Andre Burakovsky was quickly signed to a two-year, $6 million ($3.000 million cap hit) bridge deal, ensuring Washington still had someone on their roster that could boost production with Johansson out of the picture. For Burakovsky, the extension comes as a way to prove to himself, Washington and the rest of the league that he’s worth it, worth more and might just yield a significant pay raise in the 2019 offseason if it all pans out.
Justin Williams left the organization for a second go-around in Carolina. “Mr. Game 7” amassed 24-24-48 totals last season, but fell victim to Washington’s tight cap space navigation this summer. With T.J. Oshie to re-sign and at 35-years-old, Williams was the odd forward out as Oshie’s stock rose to $5.750 million-a-season.
One cannot blame the Capitals for going all in, missing the mark, then having to restructure their offense in such a fashion as they did this offseason. However, one can find failure in Washington’s blue line master-plan.
Monstrous contracts for Matt Niskanen ($5.750 million through 2020-2021) and Brooks Orpik ($5.500 million through 2018-2019) remain on the books for the Capitals and they’re not getting any younger. Niskanen, 30, and Orpik, 36, are half of Washington’s top-4 defensemen now that Karl Alzner is with Montreal (again, cap space).
Dmitry Orlov, 26, remains the youngest blue liner in the US capital and has six-years remaining on his new extension this offseason. John Carlson, 27, is a pending UFA after this season and is reaching the plateau of his prime. Other than that, Taylor Chorney, 30, rounds out the rest of Washington’s defensive depth.
That’s not ideal.
Yes, Nate Schmidt was a victim of the Vegas expansion, and Kevin Shattenkirk was only a rental that signed with the Rangers, but Washington had to have been preparing for any scenario all season long, right? There’s got to be a defenseman in Hershey that’s ready to make the jump to the NHL– or at the very least, begin to transition to the senior team as a third-pair defenseman.
If the Capitals want to remain competitive, they’d better avoid aging out in their own zone, especially in the Metropolitan Division where the Penguins skate faster than Apolo Ohno.
Luckily for Washington, their goaltending duo of elite starter, Braden Holtby, and top-notch backup, Philipp Grubauer will bail them out. Except for the fact that that’s the last thing they should have to rely on.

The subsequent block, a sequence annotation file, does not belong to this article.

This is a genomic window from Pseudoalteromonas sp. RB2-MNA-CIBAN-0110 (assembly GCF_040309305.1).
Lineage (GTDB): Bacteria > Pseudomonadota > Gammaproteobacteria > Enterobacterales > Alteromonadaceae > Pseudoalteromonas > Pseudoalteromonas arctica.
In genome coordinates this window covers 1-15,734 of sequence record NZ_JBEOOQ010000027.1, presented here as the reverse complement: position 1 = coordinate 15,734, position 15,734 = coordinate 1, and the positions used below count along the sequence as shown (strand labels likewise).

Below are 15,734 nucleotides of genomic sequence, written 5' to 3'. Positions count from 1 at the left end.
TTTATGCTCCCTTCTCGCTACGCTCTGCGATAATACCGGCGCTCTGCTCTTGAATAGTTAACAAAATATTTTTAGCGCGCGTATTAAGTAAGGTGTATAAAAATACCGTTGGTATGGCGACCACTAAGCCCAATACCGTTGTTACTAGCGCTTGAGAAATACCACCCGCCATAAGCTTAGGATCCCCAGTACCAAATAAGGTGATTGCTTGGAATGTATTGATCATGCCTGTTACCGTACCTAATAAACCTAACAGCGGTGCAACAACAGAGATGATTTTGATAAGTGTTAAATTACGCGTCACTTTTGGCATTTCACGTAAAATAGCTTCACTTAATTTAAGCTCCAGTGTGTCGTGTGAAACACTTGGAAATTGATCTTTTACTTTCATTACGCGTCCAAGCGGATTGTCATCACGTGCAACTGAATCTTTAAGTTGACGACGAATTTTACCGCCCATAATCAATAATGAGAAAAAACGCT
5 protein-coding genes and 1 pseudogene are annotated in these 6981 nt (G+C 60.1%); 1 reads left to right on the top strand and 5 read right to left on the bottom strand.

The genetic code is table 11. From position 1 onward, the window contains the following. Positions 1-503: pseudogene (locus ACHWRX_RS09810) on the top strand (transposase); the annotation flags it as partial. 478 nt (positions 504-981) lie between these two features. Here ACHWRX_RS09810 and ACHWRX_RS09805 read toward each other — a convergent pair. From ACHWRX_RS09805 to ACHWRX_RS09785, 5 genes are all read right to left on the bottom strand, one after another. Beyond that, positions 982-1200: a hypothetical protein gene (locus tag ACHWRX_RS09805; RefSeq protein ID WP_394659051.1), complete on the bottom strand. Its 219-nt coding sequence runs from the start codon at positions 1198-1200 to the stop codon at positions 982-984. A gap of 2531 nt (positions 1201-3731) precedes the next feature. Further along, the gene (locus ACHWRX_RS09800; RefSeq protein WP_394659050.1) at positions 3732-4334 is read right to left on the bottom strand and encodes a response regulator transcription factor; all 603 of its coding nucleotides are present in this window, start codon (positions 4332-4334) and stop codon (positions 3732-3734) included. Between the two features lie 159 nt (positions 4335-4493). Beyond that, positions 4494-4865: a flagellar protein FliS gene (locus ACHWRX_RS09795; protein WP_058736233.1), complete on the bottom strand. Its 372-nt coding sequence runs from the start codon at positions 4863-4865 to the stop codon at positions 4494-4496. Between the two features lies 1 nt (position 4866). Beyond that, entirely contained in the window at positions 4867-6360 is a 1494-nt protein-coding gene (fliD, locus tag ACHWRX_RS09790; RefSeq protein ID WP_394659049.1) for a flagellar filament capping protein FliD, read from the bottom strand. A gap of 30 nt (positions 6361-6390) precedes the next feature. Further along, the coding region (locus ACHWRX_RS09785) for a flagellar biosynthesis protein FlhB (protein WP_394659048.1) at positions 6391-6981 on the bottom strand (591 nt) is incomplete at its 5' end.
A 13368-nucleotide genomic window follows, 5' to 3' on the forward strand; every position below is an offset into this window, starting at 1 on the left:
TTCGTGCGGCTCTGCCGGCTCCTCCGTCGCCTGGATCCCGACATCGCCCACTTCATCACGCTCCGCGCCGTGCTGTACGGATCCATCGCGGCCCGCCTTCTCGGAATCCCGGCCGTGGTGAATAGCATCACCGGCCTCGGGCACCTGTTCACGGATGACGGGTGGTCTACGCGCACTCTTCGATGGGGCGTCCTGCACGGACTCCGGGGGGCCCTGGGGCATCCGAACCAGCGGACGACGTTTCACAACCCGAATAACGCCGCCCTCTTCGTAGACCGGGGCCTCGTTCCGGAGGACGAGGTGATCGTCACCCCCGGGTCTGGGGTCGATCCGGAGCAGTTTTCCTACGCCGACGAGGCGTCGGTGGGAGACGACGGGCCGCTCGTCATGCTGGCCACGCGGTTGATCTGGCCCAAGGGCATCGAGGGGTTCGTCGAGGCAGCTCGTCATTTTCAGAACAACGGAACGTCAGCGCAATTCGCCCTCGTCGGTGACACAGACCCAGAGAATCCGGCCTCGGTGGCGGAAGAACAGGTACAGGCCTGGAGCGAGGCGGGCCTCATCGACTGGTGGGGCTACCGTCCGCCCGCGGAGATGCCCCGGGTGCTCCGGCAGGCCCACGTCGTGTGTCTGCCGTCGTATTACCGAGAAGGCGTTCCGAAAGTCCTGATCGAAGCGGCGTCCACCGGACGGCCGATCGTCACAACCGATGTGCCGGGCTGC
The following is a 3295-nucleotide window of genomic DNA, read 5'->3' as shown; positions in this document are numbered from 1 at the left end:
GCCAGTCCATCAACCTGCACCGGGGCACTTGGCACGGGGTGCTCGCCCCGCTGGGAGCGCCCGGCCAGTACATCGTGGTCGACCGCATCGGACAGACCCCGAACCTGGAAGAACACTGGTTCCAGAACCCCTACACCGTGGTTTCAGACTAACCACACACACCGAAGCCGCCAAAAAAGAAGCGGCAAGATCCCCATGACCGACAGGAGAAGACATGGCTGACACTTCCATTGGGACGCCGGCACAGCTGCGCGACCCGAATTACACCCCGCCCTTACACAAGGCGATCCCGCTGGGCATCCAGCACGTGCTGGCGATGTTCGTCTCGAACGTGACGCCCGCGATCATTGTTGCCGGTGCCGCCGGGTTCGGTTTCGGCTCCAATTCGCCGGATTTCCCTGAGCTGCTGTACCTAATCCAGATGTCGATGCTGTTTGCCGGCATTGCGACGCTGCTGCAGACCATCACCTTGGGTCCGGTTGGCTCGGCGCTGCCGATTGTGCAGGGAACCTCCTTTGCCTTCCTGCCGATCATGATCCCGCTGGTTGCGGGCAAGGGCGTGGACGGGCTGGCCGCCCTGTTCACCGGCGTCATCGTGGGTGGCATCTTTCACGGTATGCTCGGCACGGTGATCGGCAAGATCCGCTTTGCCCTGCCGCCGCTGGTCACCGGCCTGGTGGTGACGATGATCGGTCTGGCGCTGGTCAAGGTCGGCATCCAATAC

Holtby can handle 70+ games a season, but it’s not recommended when you’re trying to play at least 16 playoff games on top of an 82 game regular season.
Offseason Grade: D+
The Capitals, to their credit, did not hand out a bad contract this offseason like they did in 2015 (when they signed Orpik and Niskanen at insane amounts, given their ages now/at the end of their current contracts).
But they didn’t exactly help their situation either, with roughly $2.6 million in cap space to finagle next offseason’s negotiations with Grubauer, at least two more RFAs and oh yeah, the rest of their pending UFAs.
For that reason alone, this season might be a last chance effort at winning the Cup now before they will have to blast parts of the roster to smithereens.
While trading Johansson and losing Williams in one offseason hampers their offensive production, Washington seems reliant on the fact that they know how to develop prospects seemingly out of nowhere. It wasn’t a good summer and growing pains will always be felt with a salary cap, but it wasn’t as bad as some fans feared (with Oshie, Orlov and others jumping ship in popular conspiracy theories).
The Toronto Maple Leafs got involved in a little trade deadline action on Wednesday afternoon, trading defenseman Frank Corrado to the Pittsburgh Penguins in exchange for forward Eric Fehr, defenseman Steven Oleksy and a 4th round pick in the 2017 NHL Entry Draft.
Fehr is a 31-year-old forward played in 52 games with Pittsburgh this season prior to the trade and had 6-5-11 totals, as well as 14 penalty minutes.
In 561 career NHL games among the Washington Capitals, Winnipeg Jets and Penguins, Fehr recorded 103 goals and 99 assists (202 points).